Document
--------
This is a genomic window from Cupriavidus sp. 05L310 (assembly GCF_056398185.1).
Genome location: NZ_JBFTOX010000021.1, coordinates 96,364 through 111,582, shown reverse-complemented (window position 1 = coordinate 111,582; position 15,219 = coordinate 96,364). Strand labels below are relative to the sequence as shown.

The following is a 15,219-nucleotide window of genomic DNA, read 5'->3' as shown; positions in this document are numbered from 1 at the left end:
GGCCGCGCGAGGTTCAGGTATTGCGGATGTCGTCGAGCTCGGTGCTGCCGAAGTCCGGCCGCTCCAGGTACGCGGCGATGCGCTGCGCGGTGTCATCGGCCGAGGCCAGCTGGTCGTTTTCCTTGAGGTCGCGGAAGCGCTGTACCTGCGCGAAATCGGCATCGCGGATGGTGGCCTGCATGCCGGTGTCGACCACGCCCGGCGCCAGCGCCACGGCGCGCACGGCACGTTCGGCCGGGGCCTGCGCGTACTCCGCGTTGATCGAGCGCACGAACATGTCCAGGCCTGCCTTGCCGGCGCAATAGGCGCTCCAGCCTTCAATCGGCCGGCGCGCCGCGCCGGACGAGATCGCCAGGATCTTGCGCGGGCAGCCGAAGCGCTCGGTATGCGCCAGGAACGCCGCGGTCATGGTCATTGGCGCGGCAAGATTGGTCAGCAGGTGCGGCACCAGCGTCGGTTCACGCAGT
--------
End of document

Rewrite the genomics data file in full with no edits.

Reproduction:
This is a genomic window from Cupriavidus sp. 05L310 (assembly GCF_056398185.1).
Genome location: NZ_JBFTOX010000021.1, coordinates 96,364 through 111,582, shown reverse-complemented (window position 1 = coordinate 111,582; position 15,219 = coordinate 96,364). Strand labels below are relative to the sequence as shown.

The following is a 15,219-nucleotide window of genomic DNA, read 5'->3' as shown; positions in this document are numbered from 1 at the left end:
GGCCGCGCGAGGTTCAGGTATTGCGGATGTCGTCGAGCTCGGTGCTGCCGAAGTCCGGCCGCTCCAGGTACGCGGCGATGCGCTGCGCGGTGTCATCGGCCGAGGCCAGCTGGTCGTTTTCCTTGAGGTCGCGGAAGCGCTGTACCTGCGCGAAATCGGCATCGCGGATGGTGGCCTGCATGCCGGTGTCGACCACGCCCGGCGCCAGCGCCACGGCGCGCACGGCACGTTCGGCCGGGGCCTGCGCGTACTCCGCGTTGATCGAGCGCACGAACATGTCCAGGCCTGCCTTGCCGGCGCAATAGGCGCTCCAGCCTTCAATCGGCCGGCGCGCCGCGCCGGACGAGATCGCCAGGATCTTGCGCGGGCAGCCGAAGCGCTCGGTATGCGCCAGGAACGCCGCGGTCATGGTCATTGGCGCGGCAAGATTGGTCAGCAGGTGCGGCACCAGCGTCGGTTCACGCAGT